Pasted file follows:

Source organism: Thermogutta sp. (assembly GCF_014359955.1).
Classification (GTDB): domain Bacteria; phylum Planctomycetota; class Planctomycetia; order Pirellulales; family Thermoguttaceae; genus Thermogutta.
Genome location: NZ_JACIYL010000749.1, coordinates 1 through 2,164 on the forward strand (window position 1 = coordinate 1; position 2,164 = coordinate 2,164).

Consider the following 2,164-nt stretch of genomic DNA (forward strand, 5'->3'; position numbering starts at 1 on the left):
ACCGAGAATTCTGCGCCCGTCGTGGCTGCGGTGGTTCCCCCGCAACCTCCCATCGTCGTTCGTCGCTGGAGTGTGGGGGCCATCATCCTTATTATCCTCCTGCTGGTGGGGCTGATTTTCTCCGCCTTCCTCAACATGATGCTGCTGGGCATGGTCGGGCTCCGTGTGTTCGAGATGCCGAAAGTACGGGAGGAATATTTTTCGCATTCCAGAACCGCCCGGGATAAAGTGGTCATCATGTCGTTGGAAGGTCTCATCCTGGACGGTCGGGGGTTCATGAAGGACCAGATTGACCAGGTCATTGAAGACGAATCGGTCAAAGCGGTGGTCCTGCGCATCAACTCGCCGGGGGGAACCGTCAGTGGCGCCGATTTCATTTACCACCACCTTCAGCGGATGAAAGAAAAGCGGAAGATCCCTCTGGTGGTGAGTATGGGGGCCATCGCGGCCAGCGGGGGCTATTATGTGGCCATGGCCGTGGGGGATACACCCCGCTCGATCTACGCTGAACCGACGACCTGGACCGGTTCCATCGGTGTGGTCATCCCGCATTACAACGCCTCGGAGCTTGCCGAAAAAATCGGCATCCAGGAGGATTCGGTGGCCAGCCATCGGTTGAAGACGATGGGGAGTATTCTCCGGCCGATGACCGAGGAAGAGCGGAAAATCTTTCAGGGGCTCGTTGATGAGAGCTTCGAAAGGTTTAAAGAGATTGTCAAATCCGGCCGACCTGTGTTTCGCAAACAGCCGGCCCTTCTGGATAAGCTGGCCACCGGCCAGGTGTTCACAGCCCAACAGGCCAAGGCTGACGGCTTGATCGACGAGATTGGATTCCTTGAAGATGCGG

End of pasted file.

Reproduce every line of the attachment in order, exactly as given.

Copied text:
Source organism: Thermogutta sp. (assembly GCF_014359955.1).
Classification (GTDB): domain Bacteria; phylum Planctomycetota; class Planctomycetia; order Pirellulales; family Thermoguttaceae; genus Thermogutta.
Genome location: NZ_JACIYL010000749.1, coordinates 1 through 2,164 on the forward strand (window position 1 = coordinate 1; position 2,164 = coordinate 2,164).

Consider the following 2,164-nt stretch of genomic DNA (forward strand, 5'->3'; position numbering starts at 1 on the left):
ACCGAGAATTCTGCGCCCGTCGTGGCTGCGGTGGTTCCCCCGCAACCTCCCATCGTCGTTCGTCGCTGGAGTGTGGGGGCCATCATCCTTATTATCCTCCTGCTGGTGGGGCTGATTTTCTCCGCCTTCCTCAACATGATGCTGCTGGGCATGGTCGGGCTCCGTGTGTTCGAGATGCCGAAAGTACGGGAGGAATATTTTTCGCATTCCAGAACCGCCCGGGATAAAGTGGTCATCATGTCGTTGGAAGGTCTCATCCTGGACGGTCGGGGGTTCATGAAGGACCAGATTGACCAGGTCATTGAAGACGAATCGGTCAAAGCGGTGGTCCTGCGCATCAACTCGCCGGGGGGAACCGTCAGTGGCGCCGATTTCATTTACCACCACCTTCAGCGGATGAAAGAAAAGCGGAAGATCCCTCTGGTGGTGAGTATGGGGGCCATCGCGGCCAGCGGGGGCTATTATGTGGCCATGGCCGTGGGGGATACACCCCGCTCGATCTACGCTGAACCGACGACCTGGACCGGTTCCATCGGTGTGGTCATCCCGCATTACAACGCCTCGGAGCTTGCCGAAAAAATCGGCATCCAGGAGGATTCGGTGGCCAGCCATCGGTTGAAGACGATGGGGAGTATTCTCCGGCCGATGACCGAGGAAGAGCGGAAAATCTTTCAGGGGCTCGTTGATGAGAGCTTCGAAAGGTTTAAAGAGATTGTCAAATCCGGCCGACCTGTGTTTCGCAAACAGCCGGCCCTTCTGGATAAGCTGGCCACCGGCCAGGTGTTCACAGCCCAACAGGCCAAGGCTGACGGCTTGATCGACGAGATTGGATTCCTTGAAGATGCGG